Jeremy Meets Gustavo
Saturday, March 19, 2011, 8:00PM
Walt Disney Concert Hall, Los Angeles
Los Angeles Philharmonic
Gustavo Dudamel, conductor
Jeremy Denk, piano
Mozart: Masonic Funeral Music
Beethoven: Piano Concerto No. 1
Mozart: Symphony No. 35, "Haffner"
Jeremy Denk is one of those musicians who's always asking "why" and "how" rather than "whether." He understands that printed music is a detailed blueprint of an ambiguous landscape. He has become associated with Ives, because of a widely-acclaimed CD on his own label. His "Think Denk" blog is a well-written, wildly-amusing diary of life in classical music's fast lane, including an unforgettable spaghetti dinner in the heartland.
And now he is coming to town to play Beethoven with Gustavo Dudamel at Walt Disney Concert Hall. It is an interesting meeting of minds.It is interesting to see what kind of flexibility the Philharmonic offers Denk, and the kind of input Dudamel contributes. This is a milestone work in Beethoven's life, and every performance is an opportunity to reach greatness.
Here's also a chance to see what "The Dude" delivers straight across the classical part of the classical music bow. Mozart and Beethoven. An amazing once-in-a-lifetime opportunity to hear music being made in the largest sense of the word.
I hope the Philharmonic will open rehearsals to the public as they do in so many Philharmonics elsewhere. The collaborative lessons will be fantastic. And a chance for both Denk and Dudamel to ascend to new heights of legitimacy, and widen the social leverage that goes with it.
Beethoven's "Concerto Number One" was published first but was actually written second in order, and it shows. A powerful piece in which Beethoven breaks free of the chains of pure beauty that had bound him inconsistently and inconstantly so far. Points of interest include the first forte in the orchestra, the first entrance of the piano, the big octave run, the opening of the last movement, and the grotesque dance that interrupts it, and whether he plays the composer's cadenzas. And even to restore the slow movement to the central position it deserves.
It's an interesting gambit to open with the sad little Masonic Funeral Music; it will be Dudamel's decision of how intimate to get. In complete contrast, the Haffner Symphony is so brilliantly written that it is a staple for player auditions showing off their virtuosity. If the Philharmonic's strings can commit to playing short bows with him, Dudamel might create a new Mozartian paradigm.
Ovation: Celebrating Classical Music - The Juno Awards
Tuesday, March 22, 2011, 8:00PM
Roy Thompson Hall, Toronto
It's an entire lavish gala celebrating and presenting the classical music winners of Canada's equivalent of our Grammy Awards. The host is Peter Oundjian, who has gone from the Tokyo Quartet to the Toronto Symphony. Grammy classical music committee, take note!
Awards aside, the emergence of the classical music industry in Canada has been nothing short of astonishing. The country was always rich in talent and educational support, and now Canada's long standing policy of supporting national loyalty is producing a rich harvest of some substantial things from a largely Canadian roster. Most notable in the surge has been the recording labels and the artists they have featured.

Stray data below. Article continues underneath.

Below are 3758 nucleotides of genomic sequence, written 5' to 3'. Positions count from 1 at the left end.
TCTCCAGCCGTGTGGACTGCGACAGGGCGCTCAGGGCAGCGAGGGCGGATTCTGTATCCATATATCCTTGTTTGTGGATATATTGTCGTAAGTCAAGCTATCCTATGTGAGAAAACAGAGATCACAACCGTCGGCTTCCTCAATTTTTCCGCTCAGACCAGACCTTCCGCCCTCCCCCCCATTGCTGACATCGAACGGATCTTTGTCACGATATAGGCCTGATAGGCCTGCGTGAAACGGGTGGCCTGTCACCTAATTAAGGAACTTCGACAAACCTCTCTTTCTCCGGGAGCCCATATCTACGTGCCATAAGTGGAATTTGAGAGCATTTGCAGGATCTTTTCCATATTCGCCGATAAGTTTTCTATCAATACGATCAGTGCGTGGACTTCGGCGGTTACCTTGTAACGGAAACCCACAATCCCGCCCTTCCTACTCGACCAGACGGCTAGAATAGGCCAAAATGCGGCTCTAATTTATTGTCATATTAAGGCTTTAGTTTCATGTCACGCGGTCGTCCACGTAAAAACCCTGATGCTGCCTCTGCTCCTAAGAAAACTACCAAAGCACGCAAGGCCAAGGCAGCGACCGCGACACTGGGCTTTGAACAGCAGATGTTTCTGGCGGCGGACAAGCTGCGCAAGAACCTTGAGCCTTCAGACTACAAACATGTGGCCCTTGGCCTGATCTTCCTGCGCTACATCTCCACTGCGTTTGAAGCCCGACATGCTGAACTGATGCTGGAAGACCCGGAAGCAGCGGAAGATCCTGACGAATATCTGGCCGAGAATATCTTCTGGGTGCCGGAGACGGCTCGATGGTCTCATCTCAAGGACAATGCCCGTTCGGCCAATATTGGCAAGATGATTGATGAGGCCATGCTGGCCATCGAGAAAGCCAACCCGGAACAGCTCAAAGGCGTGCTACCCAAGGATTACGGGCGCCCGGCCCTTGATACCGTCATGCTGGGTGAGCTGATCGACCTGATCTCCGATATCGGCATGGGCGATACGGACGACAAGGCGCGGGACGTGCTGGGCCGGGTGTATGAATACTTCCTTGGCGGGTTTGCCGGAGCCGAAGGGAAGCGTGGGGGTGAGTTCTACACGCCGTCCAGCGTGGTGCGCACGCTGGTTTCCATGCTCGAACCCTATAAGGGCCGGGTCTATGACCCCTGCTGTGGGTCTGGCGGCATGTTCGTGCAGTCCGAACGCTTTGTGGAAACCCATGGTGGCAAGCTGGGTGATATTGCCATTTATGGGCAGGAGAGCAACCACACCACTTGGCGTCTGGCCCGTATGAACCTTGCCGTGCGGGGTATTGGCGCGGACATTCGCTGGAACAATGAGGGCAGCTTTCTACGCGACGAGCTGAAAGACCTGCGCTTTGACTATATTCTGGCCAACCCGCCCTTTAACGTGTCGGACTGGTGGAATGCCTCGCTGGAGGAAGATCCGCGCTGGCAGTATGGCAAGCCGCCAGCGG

Scheduled for the evening are the Amici Ensemble, soprano Measha Brueggergosman, violinist Angèle Dubeau & La Pieta, Duo Concertante, Gryphon Trio, pianist Anton Kuerti, violinist Lara St. John, the Tafelmusik Baroque Orchestra and cellist Winona Zelenka. It is equally a showcase for Roy Thomson Hall, located in the heart of the King St. theatre district, home of the Toronto Symphony Orchestra and premier venue for the Toronto International Film Festival.
A Special Concert at the Musée d'Orsay in Paris
Thursday, March 24, 8:00PM
Bernarda Fink, mezzo-soprano
Soloists of the Vienna Philharmonic
Johann Strauss fils/Arnold Schoenberg
Johann Strauss fils/Alban Berg
Wein, Weib und Gesang
Johann Strauss fils/Arnold Schoenberg
Gustav Mahler/Arnold Schoenberg
Lieder eines fahrenden Gesellen
"Only when I experience something do I compose, and only when composing do I experience anything." The Musée d'Orsay's Gustav Mahler exhibition, running through the end of May, is intended to produce total immersion in his world.
The music and arrangements by he, Johann Strauss Jr., Alban Berg and Arnold Schoenberg reflect the lighter side of Mahler which was a peculiar part of his impact on the stars of what would become the Second Viennese School. If this sounds like a lot of the whipped cream and goulash only the Viennese could love, you're right. Especially with Harmonia Mundi superstar Fink adds her melting voice. There is definitely something very Ernst Lubitsch meets Billy Wilder waiting to happen.
In the center of Paris on the banks of the Seine opposite the Tuileries Gardens, the iconic Musée d'Orsay, celebrating its 25th birthday, was installed in a former Beaux-Arts railway station built for the Universal Exhibition of 1900. The museum building was the Musée's own first "work of art."